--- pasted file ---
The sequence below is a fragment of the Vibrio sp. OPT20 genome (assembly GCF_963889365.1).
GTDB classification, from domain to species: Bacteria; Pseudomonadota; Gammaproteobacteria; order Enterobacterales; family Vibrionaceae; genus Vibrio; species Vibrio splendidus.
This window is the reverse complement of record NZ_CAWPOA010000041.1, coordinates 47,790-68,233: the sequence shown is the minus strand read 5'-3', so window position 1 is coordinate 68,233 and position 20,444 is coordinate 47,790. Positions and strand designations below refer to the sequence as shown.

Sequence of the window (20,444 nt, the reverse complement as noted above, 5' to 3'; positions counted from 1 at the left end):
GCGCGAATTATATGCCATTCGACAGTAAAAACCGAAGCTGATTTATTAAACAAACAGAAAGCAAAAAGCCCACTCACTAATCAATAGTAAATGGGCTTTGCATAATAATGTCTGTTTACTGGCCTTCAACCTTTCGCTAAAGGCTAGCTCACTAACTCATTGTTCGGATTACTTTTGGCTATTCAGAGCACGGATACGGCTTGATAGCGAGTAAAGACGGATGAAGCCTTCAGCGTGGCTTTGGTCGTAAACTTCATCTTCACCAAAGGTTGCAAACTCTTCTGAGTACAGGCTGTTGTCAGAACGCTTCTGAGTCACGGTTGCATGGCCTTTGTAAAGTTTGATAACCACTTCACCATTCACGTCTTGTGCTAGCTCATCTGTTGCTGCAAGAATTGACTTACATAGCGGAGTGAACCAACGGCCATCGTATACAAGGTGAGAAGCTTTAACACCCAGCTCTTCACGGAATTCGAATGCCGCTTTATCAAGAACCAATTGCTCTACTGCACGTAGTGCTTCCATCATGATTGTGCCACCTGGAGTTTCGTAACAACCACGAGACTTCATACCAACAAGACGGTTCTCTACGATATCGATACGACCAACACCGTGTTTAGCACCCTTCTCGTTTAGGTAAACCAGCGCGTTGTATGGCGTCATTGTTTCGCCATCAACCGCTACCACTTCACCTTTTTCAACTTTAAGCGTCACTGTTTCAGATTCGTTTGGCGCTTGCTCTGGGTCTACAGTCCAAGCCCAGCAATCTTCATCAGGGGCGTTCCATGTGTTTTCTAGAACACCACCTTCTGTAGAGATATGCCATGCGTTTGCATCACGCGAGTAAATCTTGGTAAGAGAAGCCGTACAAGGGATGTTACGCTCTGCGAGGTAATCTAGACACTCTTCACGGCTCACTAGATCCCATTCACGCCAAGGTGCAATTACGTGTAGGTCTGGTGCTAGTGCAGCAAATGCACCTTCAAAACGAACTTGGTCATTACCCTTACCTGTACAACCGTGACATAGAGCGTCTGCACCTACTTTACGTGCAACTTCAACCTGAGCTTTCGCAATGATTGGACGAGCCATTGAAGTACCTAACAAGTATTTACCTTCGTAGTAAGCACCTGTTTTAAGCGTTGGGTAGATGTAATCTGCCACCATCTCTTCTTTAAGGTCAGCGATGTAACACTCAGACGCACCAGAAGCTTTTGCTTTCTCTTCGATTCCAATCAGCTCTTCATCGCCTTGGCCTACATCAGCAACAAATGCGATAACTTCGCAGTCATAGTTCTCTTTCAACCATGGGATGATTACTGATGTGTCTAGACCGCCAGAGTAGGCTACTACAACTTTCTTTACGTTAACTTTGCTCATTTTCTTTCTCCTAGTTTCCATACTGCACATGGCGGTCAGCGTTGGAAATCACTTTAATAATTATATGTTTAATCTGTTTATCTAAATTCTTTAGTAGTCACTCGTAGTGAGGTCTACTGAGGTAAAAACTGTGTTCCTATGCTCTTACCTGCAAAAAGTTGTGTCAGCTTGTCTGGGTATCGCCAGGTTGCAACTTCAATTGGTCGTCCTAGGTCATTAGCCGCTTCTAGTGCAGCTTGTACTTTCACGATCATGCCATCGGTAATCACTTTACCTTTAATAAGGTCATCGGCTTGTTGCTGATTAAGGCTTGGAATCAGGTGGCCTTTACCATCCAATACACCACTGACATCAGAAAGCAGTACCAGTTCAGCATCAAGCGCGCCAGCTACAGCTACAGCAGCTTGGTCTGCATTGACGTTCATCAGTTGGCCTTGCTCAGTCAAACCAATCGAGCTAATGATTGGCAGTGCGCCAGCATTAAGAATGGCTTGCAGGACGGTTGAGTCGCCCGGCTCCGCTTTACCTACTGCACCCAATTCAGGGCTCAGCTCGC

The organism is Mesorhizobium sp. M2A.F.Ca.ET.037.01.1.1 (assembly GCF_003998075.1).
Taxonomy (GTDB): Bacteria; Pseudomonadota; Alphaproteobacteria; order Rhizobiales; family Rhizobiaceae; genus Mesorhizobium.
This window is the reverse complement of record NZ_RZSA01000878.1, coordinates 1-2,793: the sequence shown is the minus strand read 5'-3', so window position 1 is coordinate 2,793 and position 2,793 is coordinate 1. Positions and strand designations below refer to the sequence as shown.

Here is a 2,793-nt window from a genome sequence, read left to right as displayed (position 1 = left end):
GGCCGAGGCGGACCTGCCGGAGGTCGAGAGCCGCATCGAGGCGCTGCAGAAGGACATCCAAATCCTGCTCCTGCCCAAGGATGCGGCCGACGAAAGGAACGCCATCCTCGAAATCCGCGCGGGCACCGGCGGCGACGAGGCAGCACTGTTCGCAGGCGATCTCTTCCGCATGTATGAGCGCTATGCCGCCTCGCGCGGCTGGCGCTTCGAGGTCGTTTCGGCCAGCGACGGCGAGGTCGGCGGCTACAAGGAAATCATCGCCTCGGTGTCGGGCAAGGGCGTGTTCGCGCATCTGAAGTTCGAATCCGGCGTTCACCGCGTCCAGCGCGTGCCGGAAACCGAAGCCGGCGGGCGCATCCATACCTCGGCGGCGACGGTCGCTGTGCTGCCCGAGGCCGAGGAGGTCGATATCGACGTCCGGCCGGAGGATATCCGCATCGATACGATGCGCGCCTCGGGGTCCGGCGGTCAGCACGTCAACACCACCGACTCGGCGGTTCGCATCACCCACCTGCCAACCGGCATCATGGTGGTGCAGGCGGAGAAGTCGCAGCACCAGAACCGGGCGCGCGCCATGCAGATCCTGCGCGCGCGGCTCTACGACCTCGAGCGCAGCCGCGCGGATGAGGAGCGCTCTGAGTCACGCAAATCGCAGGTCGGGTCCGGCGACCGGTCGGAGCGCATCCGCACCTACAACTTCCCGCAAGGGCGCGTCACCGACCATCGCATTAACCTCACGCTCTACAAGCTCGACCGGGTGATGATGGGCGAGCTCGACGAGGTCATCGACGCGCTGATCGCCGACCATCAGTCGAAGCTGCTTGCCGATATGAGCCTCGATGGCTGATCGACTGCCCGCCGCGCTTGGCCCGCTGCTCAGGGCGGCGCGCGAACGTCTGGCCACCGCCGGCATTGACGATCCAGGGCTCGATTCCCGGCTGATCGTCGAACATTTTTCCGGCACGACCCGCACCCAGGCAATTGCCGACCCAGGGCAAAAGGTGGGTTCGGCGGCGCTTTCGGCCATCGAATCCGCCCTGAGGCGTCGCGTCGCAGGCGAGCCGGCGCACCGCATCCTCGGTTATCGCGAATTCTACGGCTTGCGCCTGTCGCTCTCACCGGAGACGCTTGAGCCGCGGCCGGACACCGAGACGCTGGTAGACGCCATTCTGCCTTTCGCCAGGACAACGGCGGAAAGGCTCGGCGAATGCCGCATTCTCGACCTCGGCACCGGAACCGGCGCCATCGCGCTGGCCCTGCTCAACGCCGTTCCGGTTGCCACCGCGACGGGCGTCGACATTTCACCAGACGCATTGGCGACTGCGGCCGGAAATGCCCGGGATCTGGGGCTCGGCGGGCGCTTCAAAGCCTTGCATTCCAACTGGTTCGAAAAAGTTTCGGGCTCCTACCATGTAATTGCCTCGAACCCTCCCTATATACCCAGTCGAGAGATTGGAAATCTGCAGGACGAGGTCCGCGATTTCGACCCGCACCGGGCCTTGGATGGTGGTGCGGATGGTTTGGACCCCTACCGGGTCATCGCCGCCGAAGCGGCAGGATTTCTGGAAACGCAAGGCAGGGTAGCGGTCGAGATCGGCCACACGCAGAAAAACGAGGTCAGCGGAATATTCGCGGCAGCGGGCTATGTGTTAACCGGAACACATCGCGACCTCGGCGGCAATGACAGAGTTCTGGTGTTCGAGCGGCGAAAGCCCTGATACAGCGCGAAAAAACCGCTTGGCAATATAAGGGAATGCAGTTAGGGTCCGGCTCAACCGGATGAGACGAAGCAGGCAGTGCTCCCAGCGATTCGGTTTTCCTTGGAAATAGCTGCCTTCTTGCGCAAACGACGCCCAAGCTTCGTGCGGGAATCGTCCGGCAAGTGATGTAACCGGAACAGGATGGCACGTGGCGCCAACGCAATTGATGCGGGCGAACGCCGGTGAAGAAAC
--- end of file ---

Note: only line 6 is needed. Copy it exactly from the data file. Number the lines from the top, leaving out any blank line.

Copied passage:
The organism is Mesorhizobium sp. M2A.F.Ca.ET.037.01.1.1 (assembly GCF_003998075.1).